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Often in the heat of battle, someone will make a threat to inflict serious bodily harm upon the other party. Just as with a LegalThreat, most such online threats are not serious, and comparatively few people suffer serious bodily harm, rape, death, etc, following such a threat.

Again, as with most legal threats, the real intent is to voice some conspicuous form of anger towards the other person. At the most extreme end, this is a death threat, like "I'm going to kill you, mofo!" or a more insidious one where the person explains in detail how it is possible for them to do this, "I know you live at <address>, I know you do <behaviour>. I will follow you and garrotte you when you least expect it".

It takes a fair degree of sanity to separate real threats from false ones, and more importantly, real threats from those you construct yourself. Often people spin ambiguous or political statements that, to some range of readers, appears threatening mostly because they have already chosen to railroad the speaker. To a randomly chosen sample of readers, however, it reads just like an ambiguous or political statement.

It is related to GroupThink and JugglingMisrepresentations?, and is usually deliberately employed to bolster a PowerStructure?.

If there is some desire to label or control whoever uttered the statement, then it may be called a "Death Threat", which is a label that gives the reader power over the author - the power to "report them as terrorists" or something. Then, if others repeat this misrepresentation, as they will if they share some bias or goal with the first to call it a "death threat", the end result is a "spun" belief that the original comment was, unambiguously, threatening and dangerous.

Often TheCollective may DemandApology for its own discomfort, which was actually created by the community itself! Such an apology is of course submitting to that collective as an arbiter in such cases, which may be morally impossible, or just stupid, if this would encourage such "spin" in the future.

It is generally a bad idea to reward those who apply racism or paranoia to ambiguous statements and conclude they are "Death Threats", with such status builders as public apologies, freely given retractions, etc. DefendAgainstParanoia. If insincere they decrease all trust in written statements in that context. If sincere, they reward the worst possible social behaviour, that which creates GroupThink.


There is a special case where the DeathThreat is not issued to the person's bodily persona, but the avatar or representation of that person in CyberSpace, or against their LifeInText. In this case the DeathThreat isn't "I'm going to kill you," but "I'm going to kick you out of this space." MrBungle demonstrated a "rape in cyberspace" in this way. There was no physical rape, and many people on LambdaMOO suggested that the victim not take it seriously, the issue at heart was the emotional dependency the victim had on interacting with LambdaMOO. The attack was on this emotional system, and therefore perceived as a "rape" which was a word chosen for lack of a better one available [There was a perfectly appropriate term, see counter-counter-argument below.]. Perhaps that was a bit of RepresentationConfusion, but within the closed domain of LambdaMOO, the reactions were equally metaphorical. HardBanning MrBungle's was not a real CommunityExile or imprisonment in the sense that it disrupted his life at any greater level than it disrupted the victim's.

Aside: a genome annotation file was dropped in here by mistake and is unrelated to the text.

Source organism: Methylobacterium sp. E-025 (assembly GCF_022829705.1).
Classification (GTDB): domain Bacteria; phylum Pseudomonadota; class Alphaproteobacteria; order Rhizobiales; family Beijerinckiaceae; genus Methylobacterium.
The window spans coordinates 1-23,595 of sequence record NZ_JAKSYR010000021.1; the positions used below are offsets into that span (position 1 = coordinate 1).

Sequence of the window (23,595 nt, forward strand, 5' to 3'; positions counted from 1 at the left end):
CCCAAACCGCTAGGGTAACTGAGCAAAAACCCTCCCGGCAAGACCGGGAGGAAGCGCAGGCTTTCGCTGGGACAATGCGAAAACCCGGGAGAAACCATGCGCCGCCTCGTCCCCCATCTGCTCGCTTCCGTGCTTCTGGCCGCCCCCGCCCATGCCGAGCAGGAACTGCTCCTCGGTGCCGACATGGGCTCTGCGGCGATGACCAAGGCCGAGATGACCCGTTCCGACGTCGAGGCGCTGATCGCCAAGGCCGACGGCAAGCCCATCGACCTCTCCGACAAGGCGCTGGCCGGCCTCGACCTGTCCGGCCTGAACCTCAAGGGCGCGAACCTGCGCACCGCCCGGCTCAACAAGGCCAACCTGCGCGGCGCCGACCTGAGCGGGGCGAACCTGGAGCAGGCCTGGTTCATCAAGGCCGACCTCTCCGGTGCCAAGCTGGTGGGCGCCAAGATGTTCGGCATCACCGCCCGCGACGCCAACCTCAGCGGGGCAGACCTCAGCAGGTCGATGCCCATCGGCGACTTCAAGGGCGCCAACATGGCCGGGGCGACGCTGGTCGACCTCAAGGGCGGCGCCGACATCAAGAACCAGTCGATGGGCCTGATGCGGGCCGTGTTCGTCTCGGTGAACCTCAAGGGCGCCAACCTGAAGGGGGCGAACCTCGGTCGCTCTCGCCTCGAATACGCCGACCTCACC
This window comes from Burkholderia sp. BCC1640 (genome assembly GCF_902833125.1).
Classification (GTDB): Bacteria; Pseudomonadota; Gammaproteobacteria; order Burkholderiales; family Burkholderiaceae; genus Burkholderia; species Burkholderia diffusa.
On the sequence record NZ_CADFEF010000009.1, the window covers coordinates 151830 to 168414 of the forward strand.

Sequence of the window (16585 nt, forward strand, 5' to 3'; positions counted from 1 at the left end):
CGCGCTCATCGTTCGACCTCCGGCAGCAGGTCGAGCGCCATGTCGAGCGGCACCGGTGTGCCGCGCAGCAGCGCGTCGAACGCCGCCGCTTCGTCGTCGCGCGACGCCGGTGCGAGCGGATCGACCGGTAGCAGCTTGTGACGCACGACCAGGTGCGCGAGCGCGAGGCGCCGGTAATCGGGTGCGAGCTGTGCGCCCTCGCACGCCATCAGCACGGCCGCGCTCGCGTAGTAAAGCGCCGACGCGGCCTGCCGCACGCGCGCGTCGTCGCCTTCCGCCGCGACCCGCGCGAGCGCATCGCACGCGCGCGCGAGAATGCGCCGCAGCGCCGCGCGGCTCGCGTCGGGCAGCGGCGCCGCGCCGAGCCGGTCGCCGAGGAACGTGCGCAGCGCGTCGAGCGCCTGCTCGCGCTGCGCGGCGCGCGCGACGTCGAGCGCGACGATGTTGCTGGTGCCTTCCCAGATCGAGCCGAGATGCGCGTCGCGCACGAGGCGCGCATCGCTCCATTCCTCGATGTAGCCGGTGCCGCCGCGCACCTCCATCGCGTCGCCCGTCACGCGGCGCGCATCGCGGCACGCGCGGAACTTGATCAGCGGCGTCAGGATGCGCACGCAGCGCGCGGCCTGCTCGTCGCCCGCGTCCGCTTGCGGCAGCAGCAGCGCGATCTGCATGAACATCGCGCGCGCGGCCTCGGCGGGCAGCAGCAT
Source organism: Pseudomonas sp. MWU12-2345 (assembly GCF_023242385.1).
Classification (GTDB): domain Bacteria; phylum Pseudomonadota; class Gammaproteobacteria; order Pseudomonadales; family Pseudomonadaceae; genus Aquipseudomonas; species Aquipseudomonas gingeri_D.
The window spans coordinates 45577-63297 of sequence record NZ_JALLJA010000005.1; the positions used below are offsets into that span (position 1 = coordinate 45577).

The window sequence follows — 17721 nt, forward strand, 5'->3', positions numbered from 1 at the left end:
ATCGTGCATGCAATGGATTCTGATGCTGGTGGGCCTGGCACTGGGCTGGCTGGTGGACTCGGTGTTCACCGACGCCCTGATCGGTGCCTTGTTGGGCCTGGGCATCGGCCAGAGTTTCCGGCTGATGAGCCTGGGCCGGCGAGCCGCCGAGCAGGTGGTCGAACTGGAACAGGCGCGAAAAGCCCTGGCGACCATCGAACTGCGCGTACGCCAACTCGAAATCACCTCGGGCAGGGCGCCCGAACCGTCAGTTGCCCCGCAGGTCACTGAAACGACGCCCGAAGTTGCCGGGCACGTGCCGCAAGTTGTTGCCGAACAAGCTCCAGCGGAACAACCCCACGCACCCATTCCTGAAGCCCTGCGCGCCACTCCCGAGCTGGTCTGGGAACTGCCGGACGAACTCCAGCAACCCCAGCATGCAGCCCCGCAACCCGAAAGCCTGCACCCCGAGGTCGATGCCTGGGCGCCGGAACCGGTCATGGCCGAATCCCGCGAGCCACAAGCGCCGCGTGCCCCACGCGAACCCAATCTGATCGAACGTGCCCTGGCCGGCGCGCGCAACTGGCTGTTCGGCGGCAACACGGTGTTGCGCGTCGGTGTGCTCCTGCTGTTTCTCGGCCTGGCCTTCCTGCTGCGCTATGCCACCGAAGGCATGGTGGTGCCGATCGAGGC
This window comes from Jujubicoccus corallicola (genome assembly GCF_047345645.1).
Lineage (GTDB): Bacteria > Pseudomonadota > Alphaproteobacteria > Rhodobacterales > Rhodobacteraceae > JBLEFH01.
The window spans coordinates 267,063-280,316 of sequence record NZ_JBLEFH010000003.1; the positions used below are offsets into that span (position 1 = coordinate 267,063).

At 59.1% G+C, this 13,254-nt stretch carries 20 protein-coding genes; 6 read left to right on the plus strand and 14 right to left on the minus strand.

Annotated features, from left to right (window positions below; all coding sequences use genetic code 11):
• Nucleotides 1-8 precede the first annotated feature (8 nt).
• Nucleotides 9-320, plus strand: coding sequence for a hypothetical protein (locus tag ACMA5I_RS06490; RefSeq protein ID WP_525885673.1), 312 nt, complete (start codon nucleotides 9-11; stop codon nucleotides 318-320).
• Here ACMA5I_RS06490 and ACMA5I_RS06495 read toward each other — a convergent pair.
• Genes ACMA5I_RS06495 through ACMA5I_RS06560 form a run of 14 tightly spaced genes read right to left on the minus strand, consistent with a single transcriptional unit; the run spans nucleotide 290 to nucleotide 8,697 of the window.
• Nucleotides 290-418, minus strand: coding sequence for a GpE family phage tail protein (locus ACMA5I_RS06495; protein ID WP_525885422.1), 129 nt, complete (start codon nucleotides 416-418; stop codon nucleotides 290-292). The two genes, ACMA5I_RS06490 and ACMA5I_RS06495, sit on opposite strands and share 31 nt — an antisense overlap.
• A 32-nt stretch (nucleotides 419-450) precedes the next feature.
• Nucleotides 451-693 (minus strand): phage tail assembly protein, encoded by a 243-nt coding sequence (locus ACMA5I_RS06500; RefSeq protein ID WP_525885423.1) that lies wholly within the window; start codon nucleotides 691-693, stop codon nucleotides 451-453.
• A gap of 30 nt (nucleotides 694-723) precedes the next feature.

Counter-argument: virtual worlds operate by willing suspension of disbelief. Speech acts are very "real" there, although undeniably different than physical acts. It is similar to the difference in the physical world between a thread of violence and violence itself; the latter is certainly worse, but one cannot dismiss the former as unreal and unimportant. It can have a very strong negative effect on its victims.

Those who dismiss virtual worlds and actions performed there out of hand are simply outsiders who do not understand the phenomenon. Perhaps it would help to recall that many real-world marriages originated in virtual worlds; this is not always just a matter of meaningless play-acting.

And by the way, virtual rapes occurred in virtual communities other than LambdaMOO; that just happens to have been the one that became infamous in the media (starting with the VillageVoice?, IIRC). They were usually a serious crisis in the community.

[Counter-counter-argument by somebody who was there during the MrBungle mess. There was a perfectly good phrase to describe what MrBungle did, "sexual harassment". Those who dismiss virtual worlds and actions performed there out of hand are idiots, pure and simple. People are people, communication is communication, and emotions are emotions. Emotions matter; having the conversation in a virtual chat system doesn't change that. That aside, however, rape is a physical act. Applying a term for intimate physical assault, "rape", to virtually-mediated sexual harassment is ridiculous on its face and probably offensive to anybody who's been raped.]

(The VoiceOfExperience?) Well, it needn't be anonymous; that was me, back in Feb 2004, speaking on the basis of my involvement with muds circa 1990, I think. Only a little with LambdaMOO, but a lot on a somewhat less famous social mud, DragonMud? (not the gaming one, the other one), where I was and am a "wizard" (admin), albeit mostly inactive these days. -- DougMerrit?

See also ScopeLimits?



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